AP17227845748530.jpg

Joey BunchJoey BunchAugust 18, 20175min265
Colorado lawmakers and environmentalists are anxiously awaiting a federal judge’s ruling on President Trump’s “one in, two out” policy on regulations. Public interest groups and a labor union sued the government to block enforcement of the policy, saying it overstepped Trump’s constitutional authority. Judge Randolph Moss’s comments during a hearing last week in U.S. District […]

This content is only available to subscribers.

Login or Subscribe


bachar_s.jpg

Steve BacharSteve BacharMarch 1, 20176min370

The new president declares his inauguration day a special, self-aggrandizing day and goes on to sign an unprecedented number of executive orders in his first two weeks in office … Yes, former President Barack Obama has much to answer for. Whether we are focused on President Obama’s “National Day of Renewal and Reconciliation” and his 19 executive orders or President Trump’s “National Day of Patriotic Devotion” and his 18 executive orders in a similar time frame



Peter MarcusPeter MarcusFebruary 2, 20174min226
Gov. John Hickenlooper said on Wednesday that President Trump has taken a disruptive approach to governing, perhaps because of ulterior motives. “Many of President Trump’s appointments were unorthodox. It’s hard to understand exactly what he’s trying to make, and some of it I’m guessing is just trying to create a kind of disruptive atmosphere,” Hickenlooper […]

This content is only available to subscribers.

Login or Subscribe



Colorado’s House Republican leader on Tuesday defended President Trump’s temporary refugee and select immigration bans, saying the orders are a prudent move to understand threats facing the nation. The remarks from Rep. Patrick Neville of Castle Rock came during a resolution by Democrats that encourages President Trump to rescind last Friday’s presidential directives, which temporarily suspended […]

This content is only available to subscribers.

Login or Subscribe


resolution-Trump-EO.jpg

John TomasicJohn TomasicJanuary 31, 20177min384

In an emotional and at times contentious stretch of speeches that lasted more than an hour Tuesday, Colorado House Democrats passed a resolution asking President Donald Trump to lift the executive order he issued last week that banned entry to the country of refugees and immigrants from seven predominantly Muslim countries and that sparked protests around the country and legal action that resulted in a <a href="https://www.nytimes.com/interactive/2017/01/28/us/politics/trump-darweesh-decision-stay-refugee-ban.html" target="_blank">partial stay</a> of the order issued Saturday evening. Trump has been defiant in the wake of the action, citing national security and pushing back against objections voiced by members of Congress, <a href="http://foreignpolicy.com/2017/01/30/hundreds-of-u-s-diplomats-protest-trump-immigration-ban-in-internal-memos/" target="_blank">more than 200 concerned State Department personnel</a> and foreign leaders around the world. The Colorado's <a href="http://leg.colorado.gov/bills/hjr17-1013" target="_blank">Resolution 1013</a>, sponsored only by Democrats in both the House and Senate, is unlikely to pass in the Republican-controlled Senate, much less influence Trump’s thinking. But supporters touted it as an important statement for the record on behalf of their constituents.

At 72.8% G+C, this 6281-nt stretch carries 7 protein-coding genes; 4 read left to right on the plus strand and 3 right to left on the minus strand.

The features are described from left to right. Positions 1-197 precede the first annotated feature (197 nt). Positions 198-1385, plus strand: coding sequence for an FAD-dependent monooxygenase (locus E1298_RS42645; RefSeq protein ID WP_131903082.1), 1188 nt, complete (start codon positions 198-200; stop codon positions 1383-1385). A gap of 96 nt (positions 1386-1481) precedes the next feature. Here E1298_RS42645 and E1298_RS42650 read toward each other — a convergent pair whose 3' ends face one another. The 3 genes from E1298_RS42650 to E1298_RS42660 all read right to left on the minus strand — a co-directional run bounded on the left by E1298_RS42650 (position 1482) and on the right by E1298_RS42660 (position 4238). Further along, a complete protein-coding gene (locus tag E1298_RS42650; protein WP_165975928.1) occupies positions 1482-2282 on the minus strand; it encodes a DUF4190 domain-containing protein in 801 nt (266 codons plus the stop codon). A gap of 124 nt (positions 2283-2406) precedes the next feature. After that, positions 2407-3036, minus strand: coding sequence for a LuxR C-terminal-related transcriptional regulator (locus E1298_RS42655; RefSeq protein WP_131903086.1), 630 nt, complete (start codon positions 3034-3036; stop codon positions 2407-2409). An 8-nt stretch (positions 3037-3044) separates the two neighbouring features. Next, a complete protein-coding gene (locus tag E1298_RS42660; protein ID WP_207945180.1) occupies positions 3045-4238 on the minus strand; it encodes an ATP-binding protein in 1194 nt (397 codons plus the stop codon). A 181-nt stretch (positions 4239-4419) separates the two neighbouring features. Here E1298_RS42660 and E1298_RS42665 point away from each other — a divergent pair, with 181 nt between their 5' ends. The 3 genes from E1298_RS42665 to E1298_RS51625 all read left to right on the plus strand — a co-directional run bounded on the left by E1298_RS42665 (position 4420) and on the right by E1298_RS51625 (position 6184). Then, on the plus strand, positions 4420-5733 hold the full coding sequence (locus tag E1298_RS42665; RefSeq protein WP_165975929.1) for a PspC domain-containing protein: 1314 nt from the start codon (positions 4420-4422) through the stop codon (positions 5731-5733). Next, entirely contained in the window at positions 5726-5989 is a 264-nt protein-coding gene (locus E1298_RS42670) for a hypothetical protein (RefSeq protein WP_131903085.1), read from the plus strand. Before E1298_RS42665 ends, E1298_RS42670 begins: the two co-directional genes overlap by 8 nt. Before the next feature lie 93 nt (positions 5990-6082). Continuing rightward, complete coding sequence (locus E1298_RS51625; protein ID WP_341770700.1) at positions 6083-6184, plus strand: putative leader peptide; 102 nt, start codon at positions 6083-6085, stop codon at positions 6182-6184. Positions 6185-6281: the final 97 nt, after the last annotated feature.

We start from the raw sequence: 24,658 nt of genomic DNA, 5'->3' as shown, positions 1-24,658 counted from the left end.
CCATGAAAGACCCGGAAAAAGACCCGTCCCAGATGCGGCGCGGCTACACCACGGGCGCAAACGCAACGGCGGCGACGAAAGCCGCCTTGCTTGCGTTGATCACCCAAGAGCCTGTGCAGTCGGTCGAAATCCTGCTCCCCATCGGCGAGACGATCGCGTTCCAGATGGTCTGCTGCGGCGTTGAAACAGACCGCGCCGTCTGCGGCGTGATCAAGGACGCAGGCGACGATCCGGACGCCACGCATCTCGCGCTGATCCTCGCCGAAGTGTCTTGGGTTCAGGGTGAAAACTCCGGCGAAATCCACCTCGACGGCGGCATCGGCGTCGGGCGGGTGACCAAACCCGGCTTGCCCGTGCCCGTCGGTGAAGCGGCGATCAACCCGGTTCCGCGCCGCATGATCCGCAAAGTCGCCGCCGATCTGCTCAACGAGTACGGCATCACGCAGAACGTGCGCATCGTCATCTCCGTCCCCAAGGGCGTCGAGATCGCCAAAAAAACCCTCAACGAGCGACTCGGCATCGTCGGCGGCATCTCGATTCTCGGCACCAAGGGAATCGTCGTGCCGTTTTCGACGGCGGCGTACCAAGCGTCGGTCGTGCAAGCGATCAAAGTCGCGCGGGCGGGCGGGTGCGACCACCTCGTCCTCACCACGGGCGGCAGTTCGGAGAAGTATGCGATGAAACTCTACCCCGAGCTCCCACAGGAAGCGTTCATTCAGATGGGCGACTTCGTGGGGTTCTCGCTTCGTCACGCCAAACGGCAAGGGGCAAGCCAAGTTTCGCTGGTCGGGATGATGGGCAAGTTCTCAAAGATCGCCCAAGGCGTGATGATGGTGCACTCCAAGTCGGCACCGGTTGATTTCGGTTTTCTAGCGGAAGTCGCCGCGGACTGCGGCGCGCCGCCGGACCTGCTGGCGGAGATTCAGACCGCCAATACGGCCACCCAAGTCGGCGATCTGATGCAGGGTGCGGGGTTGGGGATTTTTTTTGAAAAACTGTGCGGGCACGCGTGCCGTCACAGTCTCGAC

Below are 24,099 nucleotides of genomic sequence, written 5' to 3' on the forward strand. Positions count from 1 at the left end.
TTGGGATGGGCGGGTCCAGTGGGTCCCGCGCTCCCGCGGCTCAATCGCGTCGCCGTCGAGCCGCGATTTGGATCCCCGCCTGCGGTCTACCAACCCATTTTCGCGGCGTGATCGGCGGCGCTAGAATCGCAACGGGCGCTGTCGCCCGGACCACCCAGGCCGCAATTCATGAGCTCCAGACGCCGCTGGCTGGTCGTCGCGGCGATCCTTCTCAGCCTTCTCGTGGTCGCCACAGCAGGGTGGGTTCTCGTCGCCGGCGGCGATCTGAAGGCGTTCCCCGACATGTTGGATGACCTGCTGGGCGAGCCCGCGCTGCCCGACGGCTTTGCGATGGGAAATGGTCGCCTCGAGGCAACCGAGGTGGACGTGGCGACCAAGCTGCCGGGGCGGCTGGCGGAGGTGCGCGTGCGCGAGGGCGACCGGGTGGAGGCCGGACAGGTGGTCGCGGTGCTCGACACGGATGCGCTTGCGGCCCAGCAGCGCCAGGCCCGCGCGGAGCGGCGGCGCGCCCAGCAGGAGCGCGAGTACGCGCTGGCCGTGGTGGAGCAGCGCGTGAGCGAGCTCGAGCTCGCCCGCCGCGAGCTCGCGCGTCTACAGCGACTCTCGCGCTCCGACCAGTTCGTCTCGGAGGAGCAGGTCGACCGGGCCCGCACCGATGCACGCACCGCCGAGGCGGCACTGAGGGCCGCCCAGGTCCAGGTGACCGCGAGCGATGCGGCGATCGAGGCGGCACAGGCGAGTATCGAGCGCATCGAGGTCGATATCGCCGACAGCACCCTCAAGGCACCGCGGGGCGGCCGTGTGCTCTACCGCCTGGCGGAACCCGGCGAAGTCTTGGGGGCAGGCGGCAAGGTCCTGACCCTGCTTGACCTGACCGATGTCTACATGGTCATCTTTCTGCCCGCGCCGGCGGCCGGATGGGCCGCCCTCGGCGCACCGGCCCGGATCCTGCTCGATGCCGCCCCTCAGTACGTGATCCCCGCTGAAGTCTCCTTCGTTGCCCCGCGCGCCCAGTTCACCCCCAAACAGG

Peter MarcusPeter MarcusJanuary 31, 20175min232
State officials say about half the number of refugees are expected in Colorado this year as a result of an executive order from President Trump. Colorado had expected 55 refugees in the next few days, according to state officials, who are scrambling to understand the reach of Trump’s executive order on the subject. Refugee families […]

This content is only available to subscribers.

Login or Subscribe



Peter MarcusPeter MarcusJanuary 30, 201710min262
Uber and Lyft are accustomed to competition. But a new race toward good conscience — highlighted by protests in Denver — offers a glimpse into the morality battle in a Donald Trump era, a war that is reshaping both business and politics. Across social media, #DeleteUber is trending, a plea by those opposed to Trump’s Muslim ban […]

This content is only available to subscribers.

Login or Subscribe


AP16350649078953-e1483087490799.jpg

David O. WilliamsDavid O. WilliamsDecember 30, 201615min359

Despite a growing list of climate change doubters and fossil fuel industry supporters and executives comprising the list of Trump administration cabinet nominees, Democratic Colorado lawmakers and environmentalists are hopeful the state’s clean energy economy and outdoor recreation industry can continue to thrive. Mostly, though, there’s a growing sense of dread from the conservation community as President-elect Donald Trump picks people like Republican Montana U.S. Rep. Ryan Zinke for the post of Interior Secretary, former Republican Texas Gov. Rick Perry for Energy Secretary and ExxonMobil CEO Rex Tillerson for Secretary of State. Oil and gas industry representatives, meanwhile, are eagerly looking forward to Trump’s inauguration Jan. 20. About a third of Colorado is owned by the federal government and managed by the U.S. Forest Service, Bureau of Land Management and National Park Service. Coal mining and oil and gas companies have for the past eight years of the Obama administration lamented environmental regulations perceived as hurdles to energy production on public lands.